The galette should bake until the crust is a deep golden-brown and the fruit is bubbly and cooked. This usually takes about 30 minutes or so. Transfer the galette, parchment and all, to a wire rack and let it cool completely before slicing. Trust us — it will be worth the wait.
How To Make Any Fruit Galette
What You Need
- For the dough:
1 1/2 cups
finely ground white cornmeal
(8 tablespoons) cold unsalted butter, cubed
ice water, divided
- For stone fruit filling:
1 to 1/2 pounds
stone fruit (plums, nectarines, or peaches), halved, pitted and cut into 1/4- to 1/2-inch-thick slices
turbinado sugar, plus more for sprinkling
freshly grated nutmeg
unsalted butter, cubed
plus 1 teaspoon water, divided
light-colored jam (such as peach, apple, or mango chutney)
Measuring cups and spoons
Make the galette dough. Pulse the flour, cornmeal, sugar, and salt together in a food processor fitted with the blade attachment until combined. Add the butter and pulse until the mixture resembles coarse crumbs, 7 to 10 pulses. It's okay if there are a few large pieces of butter remaining. Drizzle in 2 tablespoons of the ice water and pulse until dough is crumbly in texture but holds together when squeezed, about 4 pulses. If the mixture is dry, pulse in up to 2 more tablespoons of ice water, 1 tablespoon at a time.
Chill the dough. Turn the dough out onto a piece of plastic wrap. Flatten into a disk and wrap completely in the plastic wrap. Refrigerate for 30 minutes to 1 hour.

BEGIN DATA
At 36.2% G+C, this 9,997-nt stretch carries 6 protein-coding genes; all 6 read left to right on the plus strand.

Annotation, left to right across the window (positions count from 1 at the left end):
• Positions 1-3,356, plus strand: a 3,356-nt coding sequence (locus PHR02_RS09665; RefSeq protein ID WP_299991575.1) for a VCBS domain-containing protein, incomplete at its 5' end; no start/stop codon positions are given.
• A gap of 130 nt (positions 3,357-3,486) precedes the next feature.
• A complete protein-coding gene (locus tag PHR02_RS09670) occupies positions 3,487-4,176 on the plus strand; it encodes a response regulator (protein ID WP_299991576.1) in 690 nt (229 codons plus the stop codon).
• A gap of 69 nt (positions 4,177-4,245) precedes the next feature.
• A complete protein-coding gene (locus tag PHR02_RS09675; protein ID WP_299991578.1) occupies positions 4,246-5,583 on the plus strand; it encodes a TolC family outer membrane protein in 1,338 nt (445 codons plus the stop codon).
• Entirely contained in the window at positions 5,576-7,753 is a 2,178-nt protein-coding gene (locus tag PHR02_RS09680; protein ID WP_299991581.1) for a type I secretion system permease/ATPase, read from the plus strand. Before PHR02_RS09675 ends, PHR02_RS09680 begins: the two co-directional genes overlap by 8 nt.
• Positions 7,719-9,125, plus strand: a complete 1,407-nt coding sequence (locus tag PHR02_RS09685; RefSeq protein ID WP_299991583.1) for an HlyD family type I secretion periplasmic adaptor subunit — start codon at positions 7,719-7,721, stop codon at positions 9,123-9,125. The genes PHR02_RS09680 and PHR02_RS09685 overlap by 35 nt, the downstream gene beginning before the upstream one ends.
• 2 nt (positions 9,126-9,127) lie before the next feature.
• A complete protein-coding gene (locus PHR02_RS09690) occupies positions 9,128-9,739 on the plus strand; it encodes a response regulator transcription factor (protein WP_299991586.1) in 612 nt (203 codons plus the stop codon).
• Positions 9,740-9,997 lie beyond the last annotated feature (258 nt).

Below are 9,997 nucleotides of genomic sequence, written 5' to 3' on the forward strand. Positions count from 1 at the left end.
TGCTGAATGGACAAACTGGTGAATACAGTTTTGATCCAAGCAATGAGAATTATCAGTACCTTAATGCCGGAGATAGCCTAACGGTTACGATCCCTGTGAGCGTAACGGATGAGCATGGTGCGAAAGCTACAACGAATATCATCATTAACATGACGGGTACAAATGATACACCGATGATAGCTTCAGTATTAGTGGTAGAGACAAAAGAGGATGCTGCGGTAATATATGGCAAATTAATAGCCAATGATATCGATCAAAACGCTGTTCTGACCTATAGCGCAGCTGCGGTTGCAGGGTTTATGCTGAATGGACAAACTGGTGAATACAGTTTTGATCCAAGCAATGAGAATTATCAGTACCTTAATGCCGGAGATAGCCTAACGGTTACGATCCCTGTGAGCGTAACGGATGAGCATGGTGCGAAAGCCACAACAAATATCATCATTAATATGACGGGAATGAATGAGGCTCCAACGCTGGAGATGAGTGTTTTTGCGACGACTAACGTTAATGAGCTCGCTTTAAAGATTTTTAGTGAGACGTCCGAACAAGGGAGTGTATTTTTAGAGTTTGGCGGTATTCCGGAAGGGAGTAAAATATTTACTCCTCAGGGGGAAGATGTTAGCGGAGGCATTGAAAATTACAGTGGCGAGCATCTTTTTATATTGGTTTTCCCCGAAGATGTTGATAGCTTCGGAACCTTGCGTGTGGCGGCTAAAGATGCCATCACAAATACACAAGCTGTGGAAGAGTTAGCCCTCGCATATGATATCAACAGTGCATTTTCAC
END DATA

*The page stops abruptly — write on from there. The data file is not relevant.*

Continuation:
Heat the oven: Arrange a rack in the middle of the oven and heat to 400°F.
Roll the dough. Unwrap the dough and place it on a piece of parchment paper. Cover with a second piece of parchment. Roll the dough into a 12-inch round about 1/8-inch thick. Slide the parchment and the dough onto a baking sheet and remove the top layer of parchment.
Make the fruit filling. Toss the sliced fruit, 1/4 cup turbinado sugar, flour, cinnamon, nutmeg, and salt together in a large bowl.
Assemble the galette. Pile the fruit filling onto the dough, slightly mounding it in the center and leaving a 2-inch border around the edge. Fold the rim of the dough up and over the edge of the filling, overlapping the dough as you go around and pleating the dough. Distribute the cubes of butter across the top of the fruit. Beat the egg with 1 tablespoon of the water. Brush the crust with the egg wash and sprinkle with more turbinado sugar.
Bake the galette. Bake until the crust is a deep golden-brown and the fruit is cooked, 30 to 35 minutes. Transfer the parchment with the galette on it to a wire rack and cool completely.
Brush fruit with glaze and serve the galette. Dilute the jam with the 1 teaspoon of water. Brush the fruit with the glaze. Cut the galette into wedges and serve.
Make ahead: Dough can be made up to 3 days in advance and stored in the refrigerator or frozen for up to 3 months.
Storage: Galette is best eaten the day it is baked. Store leftovers, loosely covered, at room temperature for up to 2 days.